To evaluate the outcomes and toxicity of concurrent full-dose gemcitabine and intensity-modulated radiation therapy (IMRT) for patients with borderline resectable and locally advanced pancreatic adenocarcinoma after induction chemotherapy.
From 2009 to 2012, 32 patients were treated with concurrent gemcitabine and IMRT for borderline resectable or locally advanced pancreatic adenocarcinoma. All patients received induction FOLFIRINOX or gemcitabine-based chemotherapy before chemoradiation. The radiotherapy volume was limited to the primary tumor, and the median dose was 55 Gy in 25 fractions. Gemcitabine was administered weekly during radiotherapy on days 1, 8, 22, and 29 at a median weekly dose of 800 mg/m2.
Twenty-five patients had locally advanced disease and 7 had borderline resectable disease. The median follow-up time was 14.6 months. The median progression-free and overall survival were 13.9 and 23.1 months, with a trend toward improved overall survival for patients receiving induction FOLFIRINOX compared with gemcitabine-based therapy. A radiographic complete or partial response was achieved in 13 patients (41%), with 4 (13%) having complete radiographic responses. Surgical resection was performed in 10 patients (31%)—6 patients with locally advanced disease and 4 with borderline resectable disease. Grade 3/4 hematologic toxicity during and up to 6 weeks after chemoradiation occurred in 12 patients (38%); grade 3 nonhematologic toxicity occurred in 7 patients (22%), with no grade 4 or 5 toxicity. All patients completed their radiotherapy.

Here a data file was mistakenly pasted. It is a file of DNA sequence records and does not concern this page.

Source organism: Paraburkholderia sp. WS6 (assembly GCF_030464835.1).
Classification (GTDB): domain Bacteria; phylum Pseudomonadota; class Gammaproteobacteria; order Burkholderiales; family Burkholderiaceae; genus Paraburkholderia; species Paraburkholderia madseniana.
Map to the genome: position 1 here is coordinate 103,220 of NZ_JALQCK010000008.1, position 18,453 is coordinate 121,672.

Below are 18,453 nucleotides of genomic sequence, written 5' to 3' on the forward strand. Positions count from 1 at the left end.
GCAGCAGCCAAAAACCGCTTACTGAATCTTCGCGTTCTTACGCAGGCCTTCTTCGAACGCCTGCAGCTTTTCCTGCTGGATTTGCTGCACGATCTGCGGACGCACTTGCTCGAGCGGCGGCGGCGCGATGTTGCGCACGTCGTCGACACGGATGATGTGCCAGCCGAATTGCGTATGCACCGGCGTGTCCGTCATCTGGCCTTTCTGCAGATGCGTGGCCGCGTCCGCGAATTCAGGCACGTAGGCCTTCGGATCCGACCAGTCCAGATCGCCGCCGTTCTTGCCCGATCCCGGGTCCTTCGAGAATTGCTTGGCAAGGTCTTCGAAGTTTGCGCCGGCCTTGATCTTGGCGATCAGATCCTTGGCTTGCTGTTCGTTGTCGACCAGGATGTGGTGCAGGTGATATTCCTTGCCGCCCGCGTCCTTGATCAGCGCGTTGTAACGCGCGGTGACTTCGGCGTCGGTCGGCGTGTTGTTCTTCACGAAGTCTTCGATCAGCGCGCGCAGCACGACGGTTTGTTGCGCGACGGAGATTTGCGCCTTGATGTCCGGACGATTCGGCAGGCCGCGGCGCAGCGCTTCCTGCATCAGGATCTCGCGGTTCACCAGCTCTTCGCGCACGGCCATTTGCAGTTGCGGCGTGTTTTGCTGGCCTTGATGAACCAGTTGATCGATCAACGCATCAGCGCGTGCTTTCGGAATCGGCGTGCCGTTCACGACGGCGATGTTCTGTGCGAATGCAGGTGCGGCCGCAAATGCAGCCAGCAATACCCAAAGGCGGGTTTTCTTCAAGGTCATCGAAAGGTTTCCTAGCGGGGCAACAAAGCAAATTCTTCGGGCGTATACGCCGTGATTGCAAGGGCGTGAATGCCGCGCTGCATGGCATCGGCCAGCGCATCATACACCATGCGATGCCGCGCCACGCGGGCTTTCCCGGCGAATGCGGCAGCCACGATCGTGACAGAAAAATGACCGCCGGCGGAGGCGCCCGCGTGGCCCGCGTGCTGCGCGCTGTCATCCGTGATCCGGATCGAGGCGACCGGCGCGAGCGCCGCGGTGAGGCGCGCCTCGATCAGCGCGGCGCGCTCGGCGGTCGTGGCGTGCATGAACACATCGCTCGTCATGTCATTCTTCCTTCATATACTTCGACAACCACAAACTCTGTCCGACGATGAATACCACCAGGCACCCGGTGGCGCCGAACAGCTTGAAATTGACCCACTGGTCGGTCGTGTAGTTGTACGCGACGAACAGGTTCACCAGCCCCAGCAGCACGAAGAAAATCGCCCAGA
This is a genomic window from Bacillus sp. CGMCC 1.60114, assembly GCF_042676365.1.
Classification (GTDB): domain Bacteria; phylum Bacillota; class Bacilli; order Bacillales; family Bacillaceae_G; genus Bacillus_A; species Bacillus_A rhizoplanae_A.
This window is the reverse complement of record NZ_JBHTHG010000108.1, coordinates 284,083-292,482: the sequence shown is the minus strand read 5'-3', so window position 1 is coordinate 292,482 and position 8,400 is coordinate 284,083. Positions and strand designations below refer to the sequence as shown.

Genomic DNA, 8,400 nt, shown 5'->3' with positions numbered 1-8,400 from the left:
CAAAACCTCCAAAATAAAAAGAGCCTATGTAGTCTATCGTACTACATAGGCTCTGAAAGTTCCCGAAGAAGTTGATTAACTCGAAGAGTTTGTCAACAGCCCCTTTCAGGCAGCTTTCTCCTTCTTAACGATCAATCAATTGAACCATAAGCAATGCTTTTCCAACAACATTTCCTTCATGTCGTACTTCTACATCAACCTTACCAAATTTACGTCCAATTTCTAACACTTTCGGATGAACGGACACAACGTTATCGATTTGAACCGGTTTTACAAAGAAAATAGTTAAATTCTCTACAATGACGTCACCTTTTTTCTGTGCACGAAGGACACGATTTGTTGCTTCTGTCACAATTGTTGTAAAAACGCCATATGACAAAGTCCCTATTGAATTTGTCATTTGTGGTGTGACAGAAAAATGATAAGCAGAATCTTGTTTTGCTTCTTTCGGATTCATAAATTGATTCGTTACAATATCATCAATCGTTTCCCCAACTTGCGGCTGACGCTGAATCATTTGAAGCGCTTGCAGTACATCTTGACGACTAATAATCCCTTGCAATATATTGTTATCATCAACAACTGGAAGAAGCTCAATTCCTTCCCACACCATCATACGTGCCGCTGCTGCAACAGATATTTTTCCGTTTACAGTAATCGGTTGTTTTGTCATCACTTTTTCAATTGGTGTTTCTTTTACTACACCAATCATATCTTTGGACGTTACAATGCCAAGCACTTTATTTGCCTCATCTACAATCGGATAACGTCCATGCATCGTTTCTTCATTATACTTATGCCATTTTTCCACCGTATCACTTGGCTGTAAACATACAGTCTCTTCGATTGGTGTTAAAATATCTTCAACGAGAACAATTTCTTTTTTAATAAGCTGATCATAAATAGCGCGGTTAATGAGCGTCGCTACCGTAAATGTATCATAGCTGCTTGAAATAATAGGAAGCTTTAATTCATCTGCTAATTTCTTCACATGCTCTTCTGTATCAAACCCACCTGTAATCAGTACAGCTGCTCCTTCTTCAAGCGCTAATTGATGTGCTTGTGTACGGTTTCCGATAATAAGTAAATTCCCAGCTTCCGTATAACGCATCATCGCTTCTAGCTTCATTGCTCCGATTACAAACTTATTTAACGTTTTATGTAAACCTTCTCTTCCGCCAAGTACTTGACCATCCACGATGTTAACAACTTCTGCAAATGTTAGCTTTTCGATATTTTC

Concurrent full-dose gemcitabine and limited-field IMRT after induction chemotherapy for the treatment of borderline resectable and locally advanced pancreatic cancer is promising with acceptable toxicity rates.
Departments of *Radiation Oncology
†Mallinckrodt Institute of Radiology
‡Division of Oncology, Washington University School of Medicine, St Louis, MO
J.R.O.: Provided consulting reuse of palliative radiotherapy for bone metastases to DFine Inc. P.J.P.: Currently has grants/grants pending through Varian Medical Systems and ViewRay Inc., recipient of payment for lectures including service on speakers bureaus for Varian Medical Systems. W.G.H.: Currently employed by Washington University, grants/grants pending through National Institute of Health (NIH). The other authors declare no conflicts of interest.
Reprints: Jeffrey R. Olsen, MD, Department of Radiation Oncology, Washington University School of Medicine, Campus Box 8224, 4921 Parkview Place, Floor LL, St Louis, MO 63110. E-mail: firstname.lastname@example.org.